cosmographer


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cos·mog·ra·phy

 (kŏz-mŏg′rə-fē)
n. pl. cos·mog·ra·phies
1. The mapping of the universe as a whole system.
2. A general description or depiction of the world or universe: "a full-blown cosmography in which Earth is 'the garbage dump of the universe'" (Mark Muro).

cos·mog′ra·pher n.
cos′mo·graph′ic (-mə-grăf′ĭk), cos′mo·graph′i·cal adj.
cos′mo·graph′i·cal·ly adv.
ThesaurusAntonymsRelated WordsSynonymsLegend:
Noun1.cosmographer - a scientist knowledgeable about cosmography
scientist - a person with advanced knowledge of one or more sciences
Translations

cosmographer

[kɒzˈmɒgrəfəʳ] Ncosmógrafo/a m/f

cosmographer

[kɒzˈmɒgrəfəʳ] ncosmografo
References in classic literature ?
Or again," said he, "the author may show himself to be an astronomer, or a skilled cosmographer, or musician, or one versed in affairs of state, and sometimes he will have a chance of coming forward as a magician if he likes.
This paper reviews the evidence and will draw particular attention to two contemporary or near-contemporary witnesses: one was himself a mapmaker of the Dieppe school, Guillaume Le Testu; the other was a Portuguese cosmographer who some fifty years later was tasked to discover what was described in his instructions as Meridional India, the Indies south of Java.
He started life as a dancing master but finished as the King's Cosmographer and Geographic Printer.
By the 1540's, as cosmographer to the Republic of Venice, he had developed a distinctive style of copper engraving that led to his maps being used as a source by many mapmakers, including Camocio, Bertelli, Forlani, Ramusio, Cock, Luchini and Ortelius.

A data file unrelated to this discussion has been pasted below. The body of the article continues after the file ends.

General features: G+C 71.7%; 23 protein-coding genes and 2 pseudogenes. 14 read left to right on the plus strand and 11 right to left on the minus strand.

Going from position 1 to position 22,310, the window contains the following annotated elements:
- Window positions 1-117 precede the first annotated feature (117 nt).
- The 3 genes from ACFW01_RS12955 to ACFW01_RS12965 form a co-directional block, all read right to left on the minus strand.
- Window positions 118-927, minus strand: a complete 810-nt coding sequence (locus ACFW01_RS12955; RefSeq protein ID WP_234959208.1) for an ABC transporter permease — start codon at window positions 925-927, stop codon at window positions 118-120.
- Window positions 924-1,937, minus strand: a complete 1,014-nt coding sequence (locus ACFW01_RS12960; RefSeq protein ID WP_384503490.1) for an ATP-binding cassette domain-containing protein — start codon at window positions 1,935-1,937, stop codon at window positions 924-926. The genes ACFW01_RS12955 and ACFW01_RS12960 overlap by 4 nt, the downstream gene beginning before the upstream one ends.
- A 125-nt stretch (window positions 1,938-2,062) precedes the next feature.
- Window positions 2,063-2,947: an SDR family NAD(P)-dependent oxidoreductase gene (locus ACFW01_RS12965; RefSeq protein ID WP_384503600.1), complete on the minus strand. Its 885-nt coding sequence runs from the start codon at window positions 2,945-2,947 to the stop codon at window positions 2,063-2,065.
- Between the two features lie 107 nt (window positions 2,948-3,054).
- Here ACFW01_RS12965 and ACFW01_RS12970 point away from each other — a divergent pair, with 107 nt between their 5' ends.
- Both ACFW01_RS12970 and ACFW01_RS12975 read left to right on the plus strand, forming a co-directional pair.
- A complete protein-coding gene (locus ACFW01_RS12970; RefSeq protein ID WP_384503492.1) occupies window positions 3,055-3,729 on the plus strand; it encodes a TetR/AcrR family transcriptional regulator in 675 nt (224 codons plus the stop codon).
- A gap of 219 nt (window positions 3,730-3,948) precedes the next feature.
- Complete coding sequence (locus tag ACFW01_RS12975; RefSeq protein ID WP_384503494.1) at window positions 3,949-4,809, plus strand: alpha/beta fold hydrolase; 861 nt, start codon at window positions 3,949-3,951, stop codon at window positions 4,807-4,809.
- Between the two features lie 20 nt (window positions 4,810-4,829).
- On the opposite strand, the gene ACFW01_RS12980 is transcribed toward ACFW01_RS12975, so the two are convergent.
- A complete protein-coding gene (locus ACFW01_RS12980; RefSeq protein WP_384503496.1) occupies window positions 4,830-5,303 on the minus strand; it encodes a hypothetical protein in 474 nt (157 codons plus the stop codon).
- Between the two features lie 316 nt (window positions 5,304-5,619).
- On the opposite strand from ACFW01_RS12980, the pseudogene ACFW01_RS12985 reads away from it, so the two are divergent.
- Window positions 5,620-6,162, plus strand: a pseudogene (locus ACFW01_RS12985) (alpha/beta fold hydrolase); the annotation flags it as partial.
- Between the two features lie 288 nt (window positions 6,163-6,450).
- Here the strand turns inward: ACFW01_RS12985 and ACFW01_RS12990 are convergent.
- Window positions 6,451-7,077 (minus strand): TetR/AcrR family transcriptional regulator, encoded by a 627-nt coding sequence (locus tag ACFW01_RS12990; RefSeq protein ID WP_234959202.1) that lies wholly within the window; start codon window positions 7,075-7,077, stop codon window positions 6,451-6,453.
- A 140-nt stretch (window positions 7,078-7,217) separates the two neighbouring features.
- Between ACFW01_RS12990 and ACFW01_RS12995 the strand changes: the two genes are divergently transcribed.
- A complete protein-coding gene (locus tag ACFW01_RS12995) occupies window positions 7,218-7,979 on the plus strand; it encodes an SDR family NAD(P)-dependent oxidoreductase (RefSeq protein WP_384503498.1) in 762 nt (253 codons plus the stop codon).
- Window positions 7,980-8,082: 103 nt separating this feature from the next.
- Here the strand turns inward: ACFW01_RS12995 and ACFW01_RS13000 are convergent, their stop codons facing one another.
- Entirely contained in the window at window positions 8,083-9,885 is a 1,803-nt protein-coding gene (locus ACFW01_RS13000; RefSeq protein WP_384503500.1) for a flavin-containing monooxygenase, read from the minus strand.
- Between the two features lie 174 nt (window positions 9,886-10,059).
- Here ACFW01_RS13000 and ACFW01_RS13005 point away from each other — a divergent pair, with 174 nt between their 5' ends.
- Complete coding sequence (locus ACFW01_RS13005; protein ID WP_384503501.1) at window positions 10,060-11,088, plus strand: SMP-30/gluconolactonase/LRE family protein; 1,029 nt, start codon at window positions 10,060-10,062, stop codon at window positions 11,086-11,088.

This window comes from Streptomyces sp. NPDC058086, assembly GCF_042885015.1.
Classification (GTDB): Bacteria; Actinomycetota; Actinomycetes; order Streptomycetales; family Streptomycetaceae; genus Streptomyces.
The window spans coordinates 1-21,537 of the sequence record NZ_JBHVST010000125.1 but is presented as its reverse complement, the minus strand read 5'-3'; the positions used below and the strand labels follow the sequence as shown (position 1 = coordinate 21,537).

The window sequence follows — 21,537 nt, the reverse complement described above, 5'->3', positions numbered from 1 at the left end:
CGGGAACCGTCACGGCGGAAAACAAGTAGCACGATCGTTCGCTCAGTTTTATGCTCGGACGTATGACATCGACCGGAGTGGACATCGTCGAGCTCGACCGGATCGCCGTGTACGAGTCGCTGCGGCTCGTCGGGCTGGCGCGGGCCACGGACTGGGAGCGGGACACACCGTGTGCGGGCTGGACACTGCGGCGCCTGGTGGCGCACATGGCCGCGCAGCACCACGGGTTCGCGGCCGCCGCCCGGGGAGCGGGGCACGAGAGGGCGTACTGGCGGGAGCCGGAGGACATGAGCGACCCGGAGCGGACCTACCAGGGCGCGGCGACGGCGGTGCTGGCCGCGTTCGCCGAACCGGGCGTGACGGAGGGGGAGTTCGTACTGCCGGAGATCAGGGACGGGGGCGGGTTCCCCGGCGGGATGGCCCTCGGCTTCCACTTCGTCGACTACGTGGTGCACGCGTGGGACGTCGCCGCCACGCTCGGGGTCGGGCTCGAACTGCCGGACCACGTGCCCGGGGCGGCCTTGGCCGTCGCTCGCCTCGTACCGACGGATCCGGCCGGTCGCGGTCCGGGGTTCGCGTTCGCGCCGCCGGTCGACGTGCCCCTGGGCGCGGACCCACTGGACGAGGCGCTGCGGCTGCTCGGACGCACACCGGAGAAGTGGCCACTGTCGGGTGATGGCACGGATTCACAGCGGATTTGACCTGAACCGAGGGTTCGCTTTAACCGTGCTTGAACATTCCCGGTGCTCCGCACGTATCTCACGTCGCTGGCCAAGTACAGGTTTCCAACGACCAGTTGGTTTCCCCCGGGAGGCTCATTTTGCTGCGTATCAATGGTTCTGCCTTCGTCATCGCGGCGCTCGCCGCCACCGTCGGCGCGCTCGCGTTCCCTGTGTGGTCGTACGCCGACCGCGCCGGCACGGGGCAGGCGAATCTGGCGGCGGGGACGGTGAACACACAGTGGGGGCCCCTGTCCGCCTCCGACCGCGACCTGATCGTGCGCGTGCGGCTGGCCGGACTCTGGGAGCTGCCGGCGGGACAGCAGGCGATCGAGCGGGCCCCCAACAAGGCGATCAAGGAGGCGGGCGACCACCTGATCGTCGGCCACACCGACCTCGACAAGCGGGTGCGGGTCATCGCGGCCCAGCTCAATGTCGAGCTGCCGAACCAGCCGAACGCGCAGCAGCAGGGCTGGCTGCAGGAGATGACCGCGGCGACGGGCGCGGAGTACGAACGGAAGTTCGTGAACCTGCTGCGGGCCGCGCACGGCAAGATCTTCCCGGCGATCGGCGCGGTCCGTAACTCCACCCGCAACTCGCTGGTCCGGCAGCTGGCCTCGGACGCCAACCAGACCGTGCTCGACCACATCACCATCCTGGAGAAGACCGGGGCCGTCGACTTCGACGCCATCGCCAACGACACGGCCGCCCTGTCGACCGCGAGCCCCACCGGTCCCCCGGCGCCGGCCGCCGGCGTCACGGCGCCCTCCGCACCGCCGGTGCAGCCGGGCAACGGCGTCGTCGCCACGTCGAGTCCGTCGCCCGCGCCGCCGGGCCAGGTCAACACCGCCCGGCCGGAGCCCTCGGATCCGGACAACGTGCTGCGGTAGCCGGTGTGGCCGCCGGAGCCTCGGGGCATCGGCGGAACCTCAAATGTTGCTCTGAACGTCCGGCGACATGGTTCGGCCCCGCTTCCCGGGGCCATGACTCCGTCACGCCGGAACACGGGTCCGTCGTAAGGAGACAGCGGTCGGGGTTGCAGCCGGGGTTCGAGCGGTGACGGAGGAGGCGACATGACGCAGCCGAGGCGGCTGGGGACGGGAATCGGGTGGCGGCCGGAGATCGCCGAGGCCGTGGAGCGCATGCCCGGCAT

A cosmographer and teacher of mathematics in Nurnberg, Schoner (1477-1547) made a celestial globe and a terrestrial globe in 1515, and it is the latter that is under study here by independent cartographer Chet Van Duzer.
The title is an allusion to a curious incident recounted by the seventeenth-century cosmographer Peter Heylyn.
18 During the 12th century the cosmographer Vincent de Beauvais re-opened this debate and argued in favour of the existence of an antipodal land mass on the other side of the Atlantic.
Ogilby was also bestowed with the title "His Majesty's Cosmographer and Geographick Printer" with an annual salary of pounds 13.
Soon afterwards, in a list of the learned writer-physicians Bullein admires, which includes the Protestant polemicist Turner, the cosmographer Cuningham, the poet Thomas Phaer, the mathematician Robert Record, and the politician Elyot (sig.
My grandfather traced the family tree and we're descended from Dr John Dee, who was the cosmographer and astrologer to Queen Elizabeth I.
The topographer's landscape-map was a profuse and indefinitely fragmented receptacle of local legends and traditions that were rooted in the vagaries of relief, hidden in the folds of terrain, and readable in toponymy and folklore [analogical and mythological space]; whereas the reticular and geometrical map of the cosmographer anticipated the conquests and 'discoveries' of the modern age.
18) Landino, in short, makes Dante a more systematic cosmographer than he actually is.